"Mohamed claims he confessed to being a terrorist only after he was
brutally abused and tortured, and that both American and British intelligence
officers were at least complicit in the torture.
Lt. Col. Bradley says there is evidence to support his claims of torture
and that it is in 42 classified documents held by the British government.
Mohamed's lawyers and British media have sued in the British High Court to
make those documents public.
The British - and American - governments are fighting that on national
security grounds. As the British Foreign Secretary David Miliband told
Parliament that Britian's intelligence relationship with the United States is
vital to the security of the United Kingdom.
'It is essential that the ability of the U.S. to communicate such material
in confidence to the UK is unaffected,' Miliband said.
Miliband pointed to a letter received from the U.S. State Department,
authored by The Legal Advisor, John Bellinger III, on Aug. 21, 2008, to bolster
his argument. The letter said, '…the public disclosure of these documents or of
the information contained therein is likely to result in serious damage to U.S.
national security and could harm existing intelligence information arrangements
between our two governments'.
That last sentence was interpreted as a threat by the British media and by the British High Court, which ruled that Mohamed’s lawyers, with security clearances, could have access to the documents, but that they must not be made public. The court harshly criticized the American government for what it characterized as U.S. interference in British affairs.
But a former Bush administration official with specific knowledge of the
case, who requested anonymity, has told CBS News the letter was written at the request of the British government and that both the U.S. and British government wanted to ensure the documents remained secret. The British Foreign Office declined to comment on the record.
The British court also said the documents contained 'evidence of serious
wrongdoing by the United States which had been facilitated, in part, by the UK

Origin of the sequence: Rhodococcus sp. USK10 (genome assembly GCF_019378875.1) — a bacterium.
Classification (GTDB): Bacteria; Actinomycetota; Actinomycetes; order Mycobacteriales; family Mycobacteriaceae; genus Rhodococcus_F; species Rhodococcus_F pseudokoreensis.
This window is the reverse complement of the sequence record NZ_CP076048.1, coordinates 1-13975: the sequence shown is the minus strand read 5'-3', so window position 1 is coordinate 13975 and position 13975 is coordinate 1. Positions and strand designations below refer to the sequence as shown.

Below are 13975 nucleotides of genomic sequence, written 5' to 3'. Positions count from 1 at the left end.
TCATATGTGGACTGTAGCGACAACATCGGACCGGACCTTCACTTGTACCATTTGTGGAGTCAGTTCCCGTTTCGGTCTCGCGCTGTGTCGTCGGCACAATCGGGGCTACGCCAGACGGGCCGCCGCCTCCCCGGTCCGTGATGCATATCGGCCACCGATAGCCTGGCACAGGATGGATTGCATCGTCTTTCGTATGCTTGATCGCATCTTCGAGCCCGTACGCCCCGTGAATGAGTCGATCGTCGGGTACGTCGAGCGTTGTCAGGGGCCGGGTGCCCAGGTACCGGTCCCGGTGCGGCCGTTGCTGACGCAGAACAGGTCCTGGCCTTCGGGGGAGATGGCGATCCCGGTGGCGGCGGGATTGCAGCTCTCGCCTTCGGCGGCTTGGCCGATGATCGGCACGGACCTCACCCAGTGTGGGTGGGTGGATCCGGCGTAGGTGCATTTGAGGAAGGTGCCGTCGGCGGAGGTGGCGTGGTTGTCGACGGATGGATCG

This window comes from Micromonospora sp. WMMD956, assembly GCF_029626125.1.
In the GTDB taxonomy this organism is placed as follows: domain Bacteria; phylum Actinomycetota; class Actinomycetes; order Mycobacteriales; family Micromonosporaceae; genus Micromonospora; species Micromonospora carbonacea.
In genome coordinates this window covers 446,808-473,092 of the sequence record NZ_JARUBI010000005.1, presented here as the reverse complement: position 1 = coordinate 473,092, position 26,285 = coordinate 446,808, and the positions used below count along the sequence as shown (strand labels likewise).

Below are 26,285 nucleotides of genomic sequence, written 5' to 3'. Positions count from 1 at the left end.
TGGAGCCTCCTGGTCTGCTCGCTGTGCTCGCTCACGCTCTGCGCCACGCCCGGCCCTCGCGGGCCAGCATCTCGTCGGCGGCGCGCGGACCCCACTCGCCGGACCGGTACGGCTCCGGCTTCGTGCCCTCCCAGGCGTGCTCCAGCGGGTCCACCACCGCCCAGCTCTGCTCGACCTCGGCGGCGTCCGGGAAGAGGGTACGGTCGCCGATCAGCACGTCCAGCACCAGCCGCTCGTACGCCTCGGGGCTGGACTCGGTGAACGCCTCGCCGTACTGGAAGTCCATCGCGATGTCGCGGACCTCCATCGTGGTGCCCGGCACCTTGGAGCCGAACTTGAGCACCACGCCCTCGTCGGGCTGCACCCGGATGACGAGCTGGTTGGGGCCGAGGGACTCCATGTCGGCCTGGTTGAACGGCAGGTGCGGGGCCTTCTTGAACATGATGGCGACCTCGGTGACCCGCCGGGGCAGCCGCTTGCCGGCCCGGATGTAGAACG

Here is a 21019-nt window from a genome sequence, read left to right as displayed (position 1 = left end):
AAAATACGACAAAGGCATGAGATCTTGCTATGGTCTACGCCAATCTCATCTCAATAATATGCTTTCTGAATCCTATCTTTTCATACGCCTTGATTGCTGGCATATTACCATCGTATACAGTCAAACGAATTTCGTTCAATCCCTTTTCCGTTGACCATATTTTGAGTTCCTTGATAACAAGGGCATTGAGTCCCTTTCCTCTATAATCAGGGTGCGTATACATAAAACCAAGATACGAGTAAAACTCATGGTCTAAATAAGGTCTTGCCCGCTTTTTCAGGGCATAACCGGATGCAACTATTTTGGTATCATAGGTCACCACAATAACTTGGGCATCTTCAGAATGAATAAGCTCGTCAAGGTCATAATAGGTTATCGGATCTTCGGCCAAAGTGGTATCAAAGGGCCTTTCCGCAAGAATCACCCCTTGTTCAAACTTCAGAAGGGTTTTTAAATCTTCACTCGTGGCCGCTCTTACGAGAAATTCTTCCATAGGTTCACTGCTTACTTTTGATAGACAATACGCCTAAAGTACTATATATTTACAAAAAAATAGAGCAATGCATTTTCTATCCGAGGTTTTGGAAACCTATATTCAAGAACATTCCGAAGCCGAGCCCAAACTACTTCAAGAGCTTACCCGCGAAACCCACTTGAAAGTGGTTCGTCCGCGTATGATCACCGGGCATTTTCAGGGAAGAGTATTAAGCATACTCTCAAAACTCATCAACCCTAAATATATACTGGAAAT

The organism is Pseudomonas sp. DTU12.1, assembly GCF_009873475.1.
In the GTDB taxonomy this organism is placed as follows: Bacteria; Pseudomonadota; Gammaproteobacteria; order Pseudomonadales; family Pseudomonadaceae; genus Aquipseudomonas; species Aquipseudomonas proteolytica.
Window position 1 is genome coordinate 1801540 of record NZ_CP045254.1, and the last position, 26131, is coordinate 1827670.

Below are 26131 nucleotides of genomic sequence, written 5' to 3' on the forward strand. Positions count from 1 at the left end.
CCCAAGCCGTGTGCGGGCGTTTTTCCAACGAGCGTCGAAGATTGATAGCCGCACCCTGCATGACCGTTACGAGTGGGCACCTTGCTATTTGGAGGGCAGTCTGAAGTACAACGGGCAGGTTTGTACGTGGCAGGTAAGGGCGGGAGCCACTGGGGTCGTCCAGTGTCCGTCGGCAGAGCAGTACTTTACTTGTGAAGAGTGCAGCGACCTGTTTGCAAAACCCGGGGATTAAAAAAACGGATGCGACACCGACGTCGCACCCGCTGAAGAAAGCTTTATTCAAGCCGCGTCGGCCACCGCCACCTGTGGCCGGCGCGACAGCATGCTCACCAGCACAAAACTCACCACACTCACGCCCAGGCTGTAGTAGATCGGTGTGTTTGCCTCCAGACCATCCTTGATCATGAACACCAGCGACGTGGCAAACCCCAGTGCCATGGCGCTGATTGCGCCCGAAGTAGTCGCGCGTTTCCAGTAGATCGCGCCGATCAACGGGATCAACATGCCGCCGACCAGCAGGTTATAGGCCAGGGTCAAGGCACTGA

Lt. Col. Bradley has a security clearance, and has seen the documents. She
cannot say what's in them. But she did say, 'this is not a matter of national
security, this is a matter of national embarrassment. The U.S. and other
countries may not want to be embarrassed by what happened to Mr. Mohamed and the full story and information and account coming out of what happened to Mr.
The British government’s public position on torture has always been that it
does not practice or condone it. The existence of the letter, and the court’s
statement, raise the question of what the British knew about torture in
Guantanamo and other secret prisons, including some run by the CIA, when they
knew it, and what, if any, concerns were raised with the American
government." [emphasis supplied]
That's a lot of funny business to end court proceedings. It's possible this "former Bush administration official" providing the quote just wants to throw a wrench into the new Administration. But it seems just as likely that this screams COVER-UP. And what role is the Obama Administration playing now? The British requested, from Bush, a letter that would cover their @sses - and Obama, joining this cover-up game, thanks the British for their compliance?
The letter was deceptive, the threat apparently a lie.
Time to make a stink.
Update: Let's go over this one more time. From the BBC:
"The judges said they wanted the full details of the alleged torture to be
published in the interests of safeguarding the rule of law, free speech and
The details, believed to amount to just seven paragraphs, relate to the circumstances of Mr Mohamed's detention and his treatment while he was being held.